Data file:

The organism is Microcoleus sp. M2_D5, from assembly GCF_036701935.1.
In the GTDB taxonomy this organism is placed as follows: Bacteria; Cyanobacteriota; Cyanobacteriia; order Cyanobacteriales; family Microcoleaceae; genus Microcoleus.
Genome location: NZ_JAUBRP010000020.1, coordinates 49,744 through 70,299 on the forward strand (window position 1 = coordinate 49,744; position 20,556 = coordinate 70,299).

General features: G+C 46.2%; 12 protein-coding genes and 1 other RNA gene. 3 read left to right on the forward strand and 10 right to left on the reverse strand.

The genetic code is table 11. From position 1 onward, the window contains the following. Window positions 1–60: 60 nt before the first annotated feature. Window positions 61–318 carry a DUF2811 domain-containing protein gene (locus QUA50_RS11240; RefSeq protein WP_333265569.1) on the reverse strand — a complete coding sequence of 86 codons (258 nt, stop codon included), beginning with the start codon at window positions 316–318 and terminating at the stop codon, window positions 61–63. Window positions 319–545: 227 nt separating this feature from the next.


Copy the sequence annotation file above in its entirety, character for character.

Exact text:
The organism is Microcoleus sp. M2_D5, from assembly GCF_036701935.1.
In the GTDB taxonomy this organism is placed as follows: Bacteria; Cyanobacteriota; Cyanobacteriia; order Cyanobacteriales; family Microcoleaceae; genus Microcoleus.
Genome location: NZ_JAUBRP010000020.1, coordinates 49,744 through 70,299 on the forward strand (window position 1 = coordinate 49,744; position 20,556 = coordinate 70,299).

General features: G+C 46.2%; 12 protein-coding genes and 1 other RNA gene. 3 read left to right on the forward strand and 10 right to left on the reverse strand.

The genetic code is table 11. From position 1 onward, the window contains the following. Window positions 1–60: 60 nt before the first annotated feature. Window positions 61–318 carry a DUF2811 domain-containing protein gene (locus QUA50_RS11240; RefSeq protein WP_333265569.1) on the reverse strand — a complete coding sequence of 86 codons (258 nt, stop codon included), beginning with the start codon at window positions 316–318 and terminating at the stop codon, window positions 61–63. Window positions 319–545: 227 nt separating this feature from the next.